Guided social learning (NW)
Social learner controlled (NE)
Guided isolated learning (SW)
Isolated learner controlled (SE)
Flexible access (learning whenever and wherever the individual researcher chooses)
Learning without peers in the same space and time can be isolating for some.
Encounters asynchronously and without geographic bounds spark relationships otherwise impossible to maintain.
Choice of study context.
The need for routine amongst some researchers means that guidance in this area may be needed.
No 'face-to-face' contact/physical isolation (creating independence)
Feelings of isolation created by separateness.
New types of relationship.
Freedom for online personas, freedom from physical attributes.
New forms of guidance sought.
Negotiation of modules
Maybe create a sense of being lost when common module content is not shared.
The negotiation process may be a social experience amongst peers and LF's
A sense of self determination may arise
Guidance may be needed to meet the criteria of a formal program and to assist researchers in exploring individual contexts.
Self-assessment done in isolation may be seen as a secluded activity where judgments are difficult.
Self assessment can be completed using community support.
Self-assessment can be seen as a freedom from traditional and unilateral tutor feedback mechanisms.
Outcomes of this process can be an additional source of guidance even when self determined.
Generally seen as social negative reviews and private
Responses may be seen to promote isolation.
Reviewing work in the community can be encouraging and motivating.
Peer review can be seen as a freedom from traditional and unilateral tutor feedback mechanisms.
Reviews and suggestions in this process can be an additional source of guidance.
Community dialogue can combat isolation by providing a link to others.
Dialogue is a social activity.
Community dialogue can allow new ideas to be explored and contribute to personalization.
Dialogue can guide actions in research.
Support from LF's (guidance)
Support from LF's outside of the community may maintain researchers in isolation.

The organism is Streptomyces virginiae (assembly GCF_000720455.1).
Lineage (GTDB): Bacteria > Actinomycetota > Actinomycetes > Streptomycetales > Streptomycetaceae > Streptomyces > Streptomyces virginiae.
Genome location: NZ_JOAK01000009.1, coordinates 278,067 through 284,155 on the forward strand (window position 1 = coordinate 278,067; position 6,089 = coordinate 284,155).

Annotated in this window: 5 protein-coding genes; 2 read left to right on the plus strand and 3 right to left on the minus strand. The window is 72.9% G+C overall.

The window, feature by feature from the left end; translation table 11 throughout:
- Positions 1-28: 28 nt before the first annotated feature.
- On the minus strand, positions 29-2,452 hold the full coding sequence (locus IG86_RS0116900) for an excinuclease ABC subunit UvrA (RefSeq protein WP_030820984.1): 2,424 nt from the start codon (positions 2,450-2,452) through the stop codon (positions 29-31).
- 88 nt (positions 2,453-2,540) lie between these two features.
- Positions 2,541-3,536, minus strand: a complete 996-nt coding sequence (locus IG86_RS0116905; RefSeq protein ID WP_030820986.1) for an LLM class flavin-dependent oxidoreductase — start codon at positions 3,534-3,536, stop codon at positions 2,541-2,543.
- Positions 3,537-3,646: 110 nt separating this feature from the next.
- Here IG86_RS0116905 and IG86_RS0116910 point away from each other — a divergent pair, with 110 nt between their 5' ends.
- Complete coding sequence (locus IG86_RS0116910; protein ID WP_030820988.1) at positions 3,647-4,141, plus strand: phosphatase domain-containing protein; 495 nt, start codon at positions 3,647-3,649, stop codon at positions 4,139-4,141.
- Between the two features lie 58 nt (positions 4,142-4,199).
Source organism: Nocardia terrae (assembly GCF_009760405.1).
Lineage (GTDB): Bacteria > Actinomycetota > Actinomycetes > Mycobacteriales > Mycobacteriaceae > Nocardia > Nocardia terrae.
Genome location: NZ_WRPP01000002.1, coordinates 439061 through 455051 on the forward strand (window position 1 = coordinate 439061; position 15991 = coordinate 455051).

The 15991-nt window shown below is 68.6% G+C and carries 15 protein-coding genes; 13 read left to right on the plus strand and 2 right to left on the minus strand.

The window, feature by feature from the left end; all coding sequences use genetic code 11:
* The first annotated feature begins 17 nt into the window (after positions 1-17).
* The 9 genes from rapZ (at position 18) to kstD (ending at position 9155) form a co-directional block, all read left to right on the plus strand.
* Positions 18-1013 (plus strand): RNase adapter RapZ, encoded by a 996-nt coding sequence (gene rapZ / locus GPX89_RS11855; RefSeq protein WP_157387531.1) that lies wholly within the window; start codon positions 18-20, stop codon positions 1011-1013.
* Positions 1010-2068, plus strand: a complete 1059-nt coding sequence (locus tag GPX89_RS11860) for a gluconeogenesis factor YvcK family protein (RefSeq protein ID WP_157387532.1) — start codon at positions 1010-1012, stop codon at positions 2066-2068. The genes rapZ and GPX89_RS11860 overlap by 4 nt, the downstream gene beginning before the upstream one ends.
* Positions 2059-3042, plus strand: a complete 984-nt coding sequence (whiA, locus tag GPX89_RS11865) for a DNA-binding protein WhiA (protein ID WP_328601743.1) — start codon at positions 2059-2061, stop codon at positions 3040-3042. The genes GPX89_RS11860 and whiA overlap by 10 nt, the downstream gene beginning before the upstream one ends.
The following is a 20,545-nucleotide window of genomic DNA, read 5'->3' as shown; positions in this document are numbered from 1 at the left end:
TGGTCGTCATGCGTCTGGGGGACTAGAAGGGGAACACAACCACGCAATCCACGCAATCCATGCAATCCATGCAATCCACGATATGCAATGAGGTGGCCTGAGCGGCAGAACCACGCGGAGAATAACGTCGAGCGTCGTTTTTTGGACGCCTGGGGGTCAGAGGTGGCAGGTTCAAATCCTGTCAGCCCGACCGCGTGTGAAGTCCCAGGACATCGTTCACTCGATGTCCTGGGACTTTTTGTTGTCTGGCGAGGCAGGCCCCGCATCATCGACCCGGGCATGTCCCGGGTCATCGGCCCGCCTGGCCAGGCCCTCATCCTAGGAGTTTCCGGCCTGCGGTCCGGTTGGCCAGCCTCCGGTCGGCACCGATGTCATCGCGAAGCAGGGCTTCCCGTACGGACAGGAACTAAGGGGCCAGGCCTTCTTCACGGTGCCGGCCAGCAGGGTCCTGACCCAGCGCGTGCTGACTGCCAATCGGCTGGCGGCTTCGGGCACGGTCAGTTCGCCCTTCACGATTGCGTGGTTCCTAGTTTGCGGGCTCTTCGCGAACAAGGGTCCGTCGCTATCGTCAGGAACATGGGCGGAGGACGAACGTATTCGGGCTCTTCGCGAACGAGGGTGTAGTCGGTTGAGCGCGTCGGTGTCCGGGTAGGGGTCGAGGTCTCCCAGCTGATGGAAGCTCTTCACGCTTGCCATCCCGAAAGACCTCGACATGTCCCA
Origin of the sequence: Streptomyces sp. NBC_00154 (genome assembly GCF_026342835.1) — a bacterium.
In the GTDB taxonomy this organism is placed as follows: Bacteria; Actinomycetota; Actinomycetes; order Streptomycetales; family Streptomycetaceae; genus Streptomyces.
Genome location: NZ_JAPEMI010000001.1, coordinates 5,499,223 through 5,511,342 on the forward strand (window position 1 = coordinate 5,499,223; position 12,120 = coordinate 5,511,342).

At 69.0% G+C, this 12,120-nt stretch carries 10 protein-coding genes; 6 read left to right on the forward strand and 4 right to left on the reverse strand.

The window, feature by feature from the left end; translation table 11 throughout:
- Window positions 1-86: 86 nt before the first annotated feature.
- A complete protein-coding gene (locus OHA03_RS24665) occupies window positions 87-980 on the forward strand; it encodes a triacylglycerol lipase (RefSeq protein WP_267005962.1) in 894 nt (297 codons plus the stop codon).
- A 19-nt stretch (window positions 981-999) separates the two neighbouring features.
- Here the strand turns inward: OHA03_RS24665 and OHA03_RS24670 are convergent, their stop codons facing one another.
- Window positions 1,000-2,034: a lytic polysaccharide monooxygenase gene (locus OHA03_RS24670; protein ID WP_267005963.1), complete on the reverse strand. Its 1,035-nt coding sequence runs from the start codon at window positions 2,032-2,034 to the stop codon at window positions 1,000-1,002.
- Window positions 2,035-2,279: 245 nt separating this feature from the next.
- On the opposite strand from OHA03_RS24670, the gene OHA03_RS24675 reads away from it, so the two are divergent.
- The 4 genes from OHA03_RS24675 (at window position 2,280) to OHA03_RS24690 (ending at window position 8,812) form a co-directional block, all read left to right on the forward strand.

Facilitation may promote social learning through seeding, redirecting individuals back to the group and by weaving discussions to bring individuals together.
LF's can offer guidance that enhances researcher freedom, customizing advice, negotiation and the seeding of ideas for the researcher to develop.
Guidance may occur in community dialogue and through module negotiation, formative and summative feedback.
The online learning autonomy model was formulated from interpretations of researcher discussion. Thus an emerging question is
How does the model work at an operational level?
How does it match individual experiences?
Researcher L BA Learning Research Technologyas a parent and play researcher in February 2005. She by her own measure "low confidence" when she began the course. She felt isolated from others and "daunted" by the online environment but quickly settled in to the community and became a social learner seeking engagement.
In examining this transformation, L herself identified a measure of the change that she felt over the first semester of the program visually marking her sociability on a scale between isolated and social for two points in time; at the start of the course and three quarters of the way through the first year (see Figure 4). Clearly, L felt that she had evolved from being an isolated learner to being a social learner.
In marking herself on a scale of guidance (see Figure 5) L noted the high degree of guidance sought at the beginning of the course; however into her second semester L noted the predominance of her need for freedom.
Figure 5: L's perception of her guidance need levels
L’s journey towards autonomy was scaffolded and facilitated by the factors outlined hitherto. Through the journey she enjoyed freedom to make choices about where and when to study, used guidance from facilitators to combat isolation, used team facilitation as a way to frame choices in learning, used the ILP, took control in her learning through a level of negotiation of activities albeit not a deep level, engaged in peer review which was empowering, and deepened in significance because of guidance, asynchronous community and community trust. Moreover she used the module design (specifically reflection and review of strengths and weaknesses) to plan and control her pathway. L’s journey took her from being a guided isolated learner to a social controlled individual learner. In effect she moved from the SW quadrant to the NE.